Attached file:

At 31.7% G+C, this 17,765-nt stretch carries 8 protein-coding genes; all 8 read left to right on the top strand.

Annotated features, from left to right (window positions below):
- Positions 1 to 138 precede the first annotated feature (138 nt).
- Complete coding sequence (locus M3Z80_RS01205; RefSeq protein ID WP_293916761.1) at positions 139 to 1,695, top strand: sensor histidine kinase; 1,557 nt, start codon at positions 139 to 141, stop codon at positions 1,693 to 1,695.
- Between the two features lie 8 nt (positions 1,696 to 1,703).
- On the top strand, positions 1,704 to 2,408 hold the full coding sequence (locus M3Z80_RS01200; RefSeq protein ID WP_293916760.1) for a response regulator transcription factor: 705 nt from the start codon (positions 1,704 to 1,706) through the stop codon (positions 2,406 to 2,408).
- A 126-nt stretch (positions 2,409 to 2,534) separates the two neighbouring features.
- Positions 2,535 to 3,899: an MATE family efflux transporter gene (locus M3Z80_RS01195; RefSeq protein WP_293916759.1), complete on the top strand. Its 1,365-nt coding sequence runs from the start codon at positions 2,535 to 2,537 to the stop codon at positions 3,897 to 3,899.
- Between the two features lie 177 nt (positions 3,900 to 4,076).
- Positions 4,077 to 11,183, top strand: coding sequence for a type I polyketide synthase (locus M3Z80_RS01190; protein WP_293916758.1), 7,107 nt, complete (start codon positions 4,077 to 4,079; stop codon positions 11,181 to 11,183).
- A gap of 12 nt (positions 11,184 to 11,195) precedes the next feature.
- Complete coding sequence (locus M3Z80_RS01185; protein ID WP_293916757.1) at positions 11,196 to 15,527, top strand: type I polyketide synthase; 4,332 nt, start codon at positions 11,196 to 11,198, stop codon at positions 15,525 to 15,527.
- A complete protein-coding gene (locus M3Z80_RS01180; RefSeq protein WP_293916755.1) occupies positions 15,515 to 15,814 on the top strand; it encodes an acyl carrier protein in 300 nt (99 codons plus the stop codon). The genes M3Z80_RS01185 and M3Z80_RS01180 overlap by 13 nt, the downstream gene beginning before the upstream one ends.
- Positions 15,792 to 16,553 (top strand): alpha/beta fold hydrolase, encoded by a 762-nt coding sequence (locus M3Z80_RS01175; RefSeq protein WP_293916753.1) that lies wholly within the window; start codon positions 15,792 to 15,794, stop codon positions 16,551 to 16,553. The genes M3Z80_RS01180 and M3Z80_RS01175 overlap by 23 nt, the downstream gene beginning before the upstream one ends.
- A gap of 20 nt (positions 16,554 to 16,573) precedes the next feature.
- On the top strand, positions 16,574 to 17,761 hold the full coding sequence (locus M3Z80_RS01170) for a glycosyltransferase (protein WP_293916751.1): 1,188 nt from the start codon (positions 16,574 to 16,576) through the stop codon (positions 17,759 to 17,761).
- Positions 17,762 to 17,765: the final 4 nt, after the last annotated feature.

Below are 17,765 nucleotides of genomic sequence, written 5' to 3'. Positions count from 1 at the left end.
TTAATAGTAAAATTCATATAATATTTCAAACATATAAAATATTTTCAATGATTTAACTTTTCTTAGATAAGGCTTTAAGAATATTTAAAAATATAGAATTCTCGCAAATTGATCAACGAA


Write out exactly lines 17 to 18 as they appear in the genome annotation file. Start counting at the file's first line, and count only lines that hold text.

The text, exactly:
- Positions 17,762 to 17,765: the final 4 nt, after the last annotated feature.

Below are 17,765 nucleotides of genomic sequence, written 5' to 3'. Positions count from 1 at the left end.